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Posted on June 7, 2002 (5760) By Rabbi Eliyahu Hoffmann | Series: | Level:

Pinchas, son of Elazar, son of Aaron the Kohen, turned back My wrath from upon the Children of Israel… Therefore, say: Behold! I give him My covenant of peace… [25:10-12]

In a shocking display of insolence, a Jew (Zimri ben Salu) brought an idolatress (Kozbi bas Tzur) directly to Moshe and the elders at the entrance to the Ohel Moed and sinned in public view. No one, not even Moshe, knew what to do. They wept helplessly. No one remembered the law – no one, that is, except Pinchas.

He approached Moshe. “Didn’t you teach us,” Pinchas asked, “that one who does such, a zealous one may slay him?!”

“Indeed!” replied Moshe. “Since you have remembered the law – you carry out the deed!”

Because of his zealousness, Pinchas was given an unprecedented reward: He was allowed entrance into the exclusive family of the Kohanim, the holy priests who performed the services in the Mishkan (Tabernacle) and later in the Mikdash (Holy Temple).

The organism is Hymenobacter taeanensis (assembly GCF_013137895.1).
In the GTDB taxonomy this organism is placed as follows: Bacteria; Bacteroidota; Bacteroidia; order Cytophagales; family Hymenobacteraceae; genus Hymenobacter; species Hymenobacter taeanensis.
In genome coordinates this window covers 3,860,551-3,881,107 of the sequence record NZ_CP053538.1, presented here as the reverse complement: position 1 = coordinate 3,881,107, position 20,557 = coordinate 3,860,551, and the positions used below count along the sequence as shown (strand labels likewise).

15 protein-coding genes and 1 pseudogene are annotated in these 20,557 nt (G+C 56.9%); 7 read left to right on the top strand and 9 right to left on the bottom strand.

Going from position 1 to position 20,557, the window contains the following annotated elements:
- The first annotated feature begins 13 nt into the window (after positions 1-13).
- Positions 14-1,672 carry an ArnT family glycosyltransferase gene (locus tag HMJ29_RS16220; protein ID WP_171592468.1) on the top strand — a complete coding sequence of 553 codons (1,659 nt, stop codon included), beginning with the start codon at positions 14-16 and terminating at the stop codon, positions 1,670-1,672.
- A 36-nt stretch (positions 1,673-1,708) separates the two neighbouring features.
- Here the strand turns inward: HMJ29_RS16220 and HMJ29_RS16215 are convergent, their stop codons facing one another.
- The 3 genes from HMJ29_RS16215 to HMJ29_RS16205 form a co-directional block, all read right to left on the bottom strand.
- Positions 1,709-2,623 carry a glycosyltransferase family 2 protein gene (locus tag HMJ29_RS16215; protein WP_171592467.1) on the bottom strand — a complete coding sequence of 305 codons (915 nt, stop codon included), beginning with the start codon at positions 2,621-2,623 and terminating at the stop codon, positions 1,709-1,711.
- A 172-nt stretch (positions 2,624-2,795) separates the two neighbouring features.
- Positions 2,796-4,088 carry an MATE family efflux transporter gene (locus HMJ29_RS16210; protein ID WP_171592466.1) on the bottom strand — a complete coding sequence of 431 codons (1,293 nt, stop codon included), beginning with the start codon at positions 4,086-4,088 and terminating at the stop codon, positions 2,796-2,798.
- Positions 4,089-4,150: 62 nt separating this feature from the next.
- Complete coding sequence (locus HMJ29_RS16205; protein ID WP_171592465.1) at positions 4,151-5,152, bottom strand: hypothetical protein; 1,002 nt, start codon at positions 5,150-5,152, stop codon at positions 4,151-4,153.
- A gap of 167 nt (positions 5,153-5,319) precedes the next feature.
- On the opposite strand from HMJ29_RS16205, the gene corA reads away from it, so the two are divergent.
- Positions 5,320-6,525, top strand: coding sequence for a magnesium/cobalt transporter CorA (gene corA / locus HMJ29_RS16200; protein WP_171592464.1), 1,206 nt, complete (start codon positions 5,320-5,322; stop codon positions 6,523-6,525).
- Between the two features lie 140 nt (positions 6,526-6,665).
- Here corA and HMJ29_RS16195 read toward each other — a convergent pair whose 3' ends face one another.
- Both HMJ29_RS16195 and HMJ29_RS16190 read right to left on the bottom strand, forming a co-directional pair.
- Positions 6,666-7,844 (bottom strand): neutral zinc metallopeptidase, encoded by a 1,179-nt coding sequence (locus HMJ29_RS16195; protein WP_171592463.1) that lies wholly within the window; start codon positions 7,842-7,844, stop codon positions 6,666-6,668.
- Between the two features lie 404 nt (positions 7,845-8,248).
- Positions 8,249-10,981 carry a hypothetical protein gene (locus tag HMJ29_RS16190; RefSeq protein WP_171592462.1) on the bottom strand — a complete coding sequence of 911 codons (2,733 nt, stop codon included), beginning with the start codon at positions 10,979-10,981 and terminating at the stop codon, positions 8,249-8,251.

Why was Moshe so insistent that Pinchas himself carry out the deed? Let us first examine Moshe’s leadership, in order to understand exactly what type of leadership environment existed that allowed Pinchas to take such a bold step in the face of Moshe’s silence.

Once upon a time – indeed for thousands of years – the ultimate in leadership was seen as absolute authoritarianism. Complete and total dictatorship. The more powerful and dominant the leader, the greater his leadership was.

It is only in recent “enlightened” times that we have come to the realization that abusive power and control, while giving the impression of supreme authority, in fact erode the trust and love necessary for leadership to be truly effective, and stifle the creativity which can allow one to reach one’s true potential.

Take for example the corporate environment. In previous generations, it had been thought that the most effective way to run a company was with a staunch, unyielding hand. The tighter the ship, the more productive and cost-efficient the bottom line. It is only recently that the corporate world has begun to understand that by increasing the independence and authority given employees, within a framework, the “bottom line” too can be increased.